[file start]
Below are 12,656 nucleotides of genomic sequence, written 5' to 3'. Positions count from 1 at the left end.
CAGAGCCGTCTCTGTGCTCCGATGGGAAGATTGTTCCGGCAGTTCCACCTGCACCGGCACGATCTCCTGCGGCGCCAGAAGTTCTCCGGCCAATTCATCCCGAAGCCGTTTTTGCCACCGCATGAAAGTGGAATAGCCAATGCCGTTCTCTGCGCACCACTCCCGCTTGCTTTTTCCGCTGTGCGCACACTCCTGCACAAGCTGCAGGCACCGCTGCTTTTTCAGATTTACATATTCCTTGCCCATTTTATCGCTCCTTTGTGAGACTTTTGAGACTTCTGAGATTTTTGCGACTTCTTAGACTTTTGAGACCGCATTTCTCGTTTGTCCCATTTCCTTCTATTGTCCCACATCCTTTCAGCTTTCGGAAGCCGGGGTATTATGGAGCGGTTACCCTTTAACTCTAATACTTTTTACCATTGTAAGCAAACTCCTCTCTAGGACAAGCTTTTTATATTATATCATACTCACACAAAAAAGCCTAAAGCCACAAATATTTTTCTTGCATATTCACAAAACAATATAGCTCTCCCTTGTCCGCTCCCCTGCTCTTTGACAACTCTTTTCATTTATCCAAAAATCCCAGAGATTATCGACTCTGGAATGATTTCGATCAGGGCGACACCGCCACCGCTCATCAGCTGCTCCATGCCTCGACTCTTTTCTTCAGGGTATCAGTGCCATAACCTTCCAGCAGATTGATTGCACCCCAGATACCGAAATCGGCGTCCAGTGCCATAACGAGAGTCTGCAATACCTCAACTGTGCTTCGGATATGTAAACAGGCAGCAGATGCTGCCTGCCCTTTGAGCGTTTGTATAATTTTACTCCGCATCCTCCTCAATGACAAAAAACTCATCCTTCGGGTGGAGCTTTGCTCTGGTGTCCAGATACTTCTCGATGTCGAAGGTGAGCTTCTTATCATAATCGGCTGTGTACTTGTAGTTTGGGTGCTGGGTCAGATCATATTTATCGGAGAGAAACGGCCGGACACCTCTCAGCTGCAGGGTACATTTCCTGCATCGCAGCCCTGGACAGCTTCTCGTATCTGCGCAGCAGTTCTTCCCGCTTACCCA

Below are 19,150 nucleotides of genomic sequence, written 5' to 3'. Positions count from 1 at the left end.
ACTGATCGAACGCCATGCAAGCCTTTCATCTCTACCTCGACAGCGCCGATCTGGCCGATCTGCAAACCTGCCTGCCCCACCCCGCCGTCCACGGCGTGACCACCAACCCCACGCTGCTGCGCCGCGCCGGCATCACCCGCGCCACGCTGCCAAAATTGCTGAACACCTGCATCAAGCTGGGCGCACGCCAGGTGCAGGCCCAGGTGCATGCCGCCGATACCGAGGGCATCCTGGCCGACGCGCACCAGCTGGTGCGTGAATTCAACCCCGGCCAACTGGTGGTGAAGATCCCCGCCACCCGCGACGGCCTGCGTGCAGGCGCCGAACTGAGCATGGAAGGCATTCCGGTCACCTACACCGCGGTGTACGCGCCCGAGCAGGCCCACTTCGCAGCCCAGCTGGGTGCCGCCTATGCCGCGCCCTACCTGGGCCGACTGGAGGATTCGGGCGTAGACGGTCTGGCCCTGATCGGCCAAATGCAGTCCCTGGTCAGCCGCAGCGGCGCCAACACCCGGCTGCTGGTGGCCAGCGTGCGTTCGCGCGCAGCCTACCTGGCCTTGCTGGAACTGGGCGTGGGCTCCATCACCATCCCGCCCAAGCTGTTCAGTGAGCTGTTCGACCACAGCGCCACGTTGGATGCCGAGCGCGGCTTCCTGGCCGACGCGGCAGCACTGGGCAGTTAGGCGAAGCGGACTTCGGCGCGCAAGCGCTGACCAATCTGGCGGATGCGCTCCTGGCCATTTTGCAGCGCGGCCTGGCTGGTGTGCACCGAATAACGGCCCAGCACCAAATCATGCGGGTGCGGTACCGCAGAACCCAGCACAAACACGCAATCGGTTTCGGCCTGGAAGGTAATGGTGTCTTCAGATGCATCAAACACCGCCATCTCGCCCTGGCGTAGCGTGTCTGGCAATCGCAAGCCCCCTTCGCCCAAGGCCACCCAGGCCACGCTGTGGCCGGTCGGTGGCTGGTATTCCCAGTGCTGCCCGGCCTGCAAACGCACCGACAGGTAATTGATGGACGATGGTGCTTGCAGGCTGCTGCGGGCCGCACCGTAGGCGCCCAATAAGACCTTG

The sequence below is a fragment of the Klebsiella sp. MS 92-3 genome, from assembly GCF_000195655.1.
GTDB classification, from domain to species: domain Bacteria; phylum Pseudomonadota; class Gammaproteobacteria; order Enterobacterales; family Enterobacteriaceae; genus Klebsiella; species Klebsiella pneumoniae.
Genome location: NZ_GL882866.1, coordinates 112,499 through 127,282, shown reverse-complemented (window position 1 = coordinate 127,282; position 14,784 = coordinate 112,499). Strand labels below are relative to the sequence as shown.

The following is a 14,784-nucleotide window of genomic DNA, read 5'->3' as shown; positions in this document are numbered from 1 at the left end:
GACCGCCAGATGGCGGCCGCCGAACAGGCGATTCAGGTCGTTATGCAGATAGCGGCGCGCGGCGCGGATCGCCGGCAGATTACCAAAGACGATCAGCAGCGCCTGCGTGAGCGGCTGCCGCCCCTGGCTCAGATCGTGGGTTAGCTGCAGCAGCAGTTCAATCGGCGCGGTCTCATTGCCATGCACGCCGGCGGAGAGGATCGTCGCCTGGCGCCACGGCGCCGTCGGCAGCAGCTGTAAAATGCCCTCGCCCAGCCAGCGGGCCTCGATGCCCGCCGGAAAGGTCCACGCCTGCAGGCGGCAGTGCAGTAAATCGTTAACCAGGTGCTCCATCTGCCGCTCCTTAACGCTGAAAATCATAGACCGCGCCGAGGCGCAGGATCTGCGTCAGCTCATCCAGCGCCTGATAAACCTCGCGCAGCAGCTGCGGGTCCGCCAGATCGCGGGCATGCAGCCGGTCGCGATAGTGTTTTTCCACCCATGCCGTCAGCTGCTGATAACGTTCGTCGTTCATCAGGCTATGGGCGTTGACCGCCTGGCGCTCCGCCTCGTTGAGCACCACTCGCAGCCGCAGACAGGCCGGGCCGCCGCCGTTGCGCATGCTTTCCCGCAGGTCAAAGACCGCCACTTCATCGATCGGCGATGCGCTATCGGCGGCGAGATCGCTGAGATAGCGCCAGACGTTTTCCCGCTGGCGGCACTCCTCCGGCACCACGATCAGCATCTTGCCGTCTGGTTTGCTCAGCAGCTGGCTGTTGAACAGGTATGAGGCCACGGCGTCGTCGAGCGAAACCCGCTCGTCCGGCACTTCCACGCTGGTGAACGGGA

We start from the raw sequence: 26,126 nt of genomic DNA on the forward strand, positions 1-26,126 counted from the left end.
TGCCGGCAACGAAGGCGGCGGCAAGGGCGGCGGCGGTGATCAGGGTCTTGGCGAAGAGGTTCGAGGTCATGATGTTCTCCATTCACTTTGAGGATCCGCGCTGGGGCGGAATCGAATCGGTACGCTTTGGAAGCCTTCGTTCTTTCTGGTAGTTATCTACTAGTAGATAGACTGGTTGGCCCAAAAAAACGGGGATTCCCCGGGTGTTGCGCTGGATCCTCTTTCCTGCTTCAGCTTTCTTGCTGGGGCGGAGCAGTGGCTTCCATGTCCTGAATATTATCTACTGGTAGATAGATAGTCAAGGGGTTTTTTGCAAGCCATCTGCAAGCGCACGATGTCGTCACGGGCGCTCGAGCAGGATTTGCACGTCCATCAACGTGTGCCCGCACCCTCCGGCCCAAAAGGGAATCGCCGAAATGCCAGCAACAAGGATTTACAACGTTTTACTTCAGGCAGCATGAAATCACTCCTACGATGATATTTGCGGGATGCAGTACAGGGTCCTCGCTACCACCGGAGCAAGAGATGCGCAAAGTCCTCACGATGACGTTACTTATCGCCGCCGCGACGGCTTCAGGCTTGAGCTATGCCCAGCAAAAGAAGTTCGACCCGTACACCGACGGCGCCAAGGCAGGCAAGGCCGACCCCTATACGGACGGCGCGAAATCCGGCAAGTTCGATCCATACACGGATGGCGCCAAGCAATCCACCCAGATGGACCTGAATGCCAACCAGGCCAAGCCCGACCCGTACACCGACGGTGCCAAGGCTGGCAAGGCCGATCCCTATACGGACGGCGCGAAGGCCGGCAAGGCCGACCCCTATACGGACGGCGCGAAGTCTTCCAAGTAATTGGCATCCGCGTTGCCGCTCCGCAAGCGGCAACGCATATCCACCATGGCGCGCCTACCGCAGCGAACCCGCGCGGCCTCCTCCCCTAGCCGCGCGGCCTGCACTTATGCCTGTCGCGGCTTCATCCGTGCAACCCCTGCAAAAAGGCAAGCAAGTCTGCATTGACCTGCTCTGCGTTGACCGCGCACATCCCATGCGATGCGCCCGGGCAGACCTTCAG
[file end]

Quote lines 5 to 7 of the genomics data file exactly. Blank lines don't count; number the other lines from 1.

The sequence below is a fragment of the Klebsiella sp. MS 92-3 genome, from assembly GCF_000195655.1.
GTDB classification, from domain to species: domain Bacteria; phylum Pseudomonadota; class Gammaproteobacteria; order Enterobacterales; family Enterobacteriaceae; genus Klebsiella; species Klebsiella pneumoniae.
Genome location: NZ_GL882866.1, coordinates 112,499 through 127,282, shown reverse-complemented (window position 1 = coordinate 127,282; position 14,784 = coordinate 112,499). Strand labels below are relative to the sequence as shown.